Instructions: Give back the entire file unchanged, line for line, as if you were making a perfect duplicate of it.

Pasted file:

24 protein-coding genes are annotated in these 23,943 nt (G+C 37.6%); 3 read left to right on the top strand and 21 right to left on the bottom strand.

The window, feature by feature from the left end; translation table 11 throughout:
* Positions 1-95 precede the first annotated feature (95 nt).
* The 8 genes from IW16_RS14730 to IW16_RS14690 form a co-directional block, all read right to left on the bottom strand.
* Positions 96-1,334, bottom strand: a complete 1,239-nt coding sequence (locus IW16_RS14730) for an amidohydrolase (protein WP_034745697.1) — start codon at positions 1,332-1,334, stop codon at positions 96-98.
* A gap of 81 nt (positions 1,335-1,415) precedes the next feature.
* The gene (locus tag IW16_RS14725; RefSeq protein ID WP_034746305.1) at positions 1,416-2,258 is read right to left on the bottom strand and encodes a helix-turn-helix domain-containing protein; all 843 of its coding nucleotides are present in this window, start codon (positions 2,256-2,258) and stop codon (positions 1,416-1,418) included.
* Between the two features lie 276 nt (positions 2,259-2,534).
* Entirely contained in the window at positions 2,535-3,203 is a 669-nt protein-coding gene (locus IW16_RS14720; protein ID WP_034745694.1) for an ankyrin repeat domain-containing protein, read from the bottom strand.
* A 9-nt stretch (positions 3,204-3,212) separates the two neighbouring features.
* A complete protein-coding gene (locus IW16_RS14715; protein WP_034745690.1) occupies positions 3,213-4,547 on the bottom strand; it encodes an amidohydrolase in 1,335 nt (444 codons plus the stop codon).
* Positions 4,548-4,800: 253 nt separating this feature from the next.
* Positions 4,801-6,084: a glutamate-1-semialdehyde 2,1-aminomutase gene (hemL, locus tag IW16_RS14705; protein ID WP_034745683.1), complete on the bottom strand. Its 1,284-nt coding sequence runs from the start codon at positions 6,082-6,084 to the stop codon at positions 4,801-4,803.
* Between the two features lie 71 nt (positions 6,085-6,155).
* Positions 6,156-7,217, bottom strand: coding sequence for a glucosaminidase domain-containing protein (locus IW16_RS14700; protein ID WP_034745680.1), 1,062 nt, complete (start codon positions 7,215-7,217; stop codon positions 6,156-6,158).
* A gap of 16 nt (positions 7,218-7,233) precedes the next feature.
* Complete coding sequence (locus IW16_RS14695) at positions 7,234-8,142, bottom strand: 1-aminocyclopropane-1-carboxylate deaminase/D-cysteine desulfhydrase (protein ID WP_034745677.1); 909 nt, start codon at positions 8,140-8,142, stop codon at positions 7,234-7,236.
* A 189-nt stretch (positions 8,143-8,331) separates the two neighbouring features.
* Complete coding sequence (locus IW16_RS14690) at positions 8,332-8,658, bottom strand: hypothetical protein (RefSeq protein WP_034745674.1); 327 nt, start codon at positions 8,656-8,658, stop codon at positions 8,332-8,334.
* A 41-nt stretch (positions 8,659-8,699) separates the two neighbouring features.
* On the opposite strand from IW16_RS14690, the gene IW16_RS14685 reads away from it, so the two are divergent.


24 protein-coding genes are annotated in these 23,943 nt (G+C 37.6%); 3 read left to right on the top strand and 21 right to left on the bottom strand.

The window, feature by feature from the left end; translation table 11 throughout:
* Positions 1-95 precede the first annotated feature (95 nt).
* The 8 genes from IW16_RS14730 to IW16_RS14690 form a co-directional block, all read right to left on the bottom strand.
* Positions 96-1,334, bottom strand: a complete 1,239-nt coding sequence (locus IW16_RS14730) for an amidohydrolase (protein WP_034745697.1) — start codon at positions 1,332-1,334, stop codon at positions 96-98.
* A gap of 81 nt (positions 1,335-1,415) precedes the next feature.
* The gene (locus tag IW16_RS14725; RefSeq protein ID WP_034746305.1) at positions 1,416-2,258 is read right to left on the bottom strand and encodes a helix-turn-helix domain-containing protein; all 843 of its coding nucleotides are present in this window, start codon (positions 2,256-2,258) and stop codon (positions 1,416-1,418) included.
* Between the two features lie 276 nt (positions 2,259-2,534).
* Entirely contained in the window at positions 2,535-3,203 is a 669-nt protein-coding gene (locus IW16_RS14720; protein ID WP_034745694.1) for an ankyrin repeat domain-containing protein, read from the bottom strand.
* A 9-nt stretch (positions 3,204-3,212) separates the two neighbouring features.
* A complete protein-coding gene (locus IW16_RS14715; protein WP_034745690.1) occupies positions 3,213-4,547 on the bottom strand; it encodes an amidohydrolase in 1,335 nt (444 codons plus the stop codon).
* Positions 4,548-4,800: 253 nt separating this feature from the next.
* Positions 4,801-6,084: a glutamate-1-semialdehyde 2,1-aminomutase gene (hemL, locus tag IW16_RS14705; protein ID WP_034745683.1), complete on the bottom strand. Its 1,284-nt coding sequence runs from the start codon at positions 6,082-6,084 to the stop codon at positions 4,801-4,803.
* Between the two features lie 71 nt (positions 6,085-6,155).
* Positions 6,156-7,217, bottom strand: coding sequence for a glucosaminidase domain-containing protein (locus IW16_RS14700; protein ID WP_034745680.1), 1,062 nt, complete (start codon positions 7,215-7,217; stop codon positions 6,156-6,158).
* A gap of 16 nt (positions 7,218-7,233) precedes the next feature.
* Complete coding sequence (locus IW16_RS14695) at positions 7,234-8,142, bottom strand: 1-aminocyclopropane-1-carboxylate deaminase/D-cysteine desulfhydrase (protein ID WP_034745677.1); 909 nt, start codon at positions 8,140-8,142, stop codon at positions 7,234-7,236.
* A 189-nt stretch (positions 8,143-8,331) separates the two neighbouring features.
* Complete coding sequence (locus IW16_RS14690) at positions 8,332-8,658, bottom strand: hypothetical protein (RefSeq protein WP_034745674.1); 327 nt, start codon at positions 8,656-8,658, stop codon at positions 8,332-8,334.
* A 41-nt stretch (positions 8,659-8,699) separates the two neighbouring features.
* On the opposite strand from IW16_RS14690, the gene IW16_RS14685 reads away from it, so the two are divergent.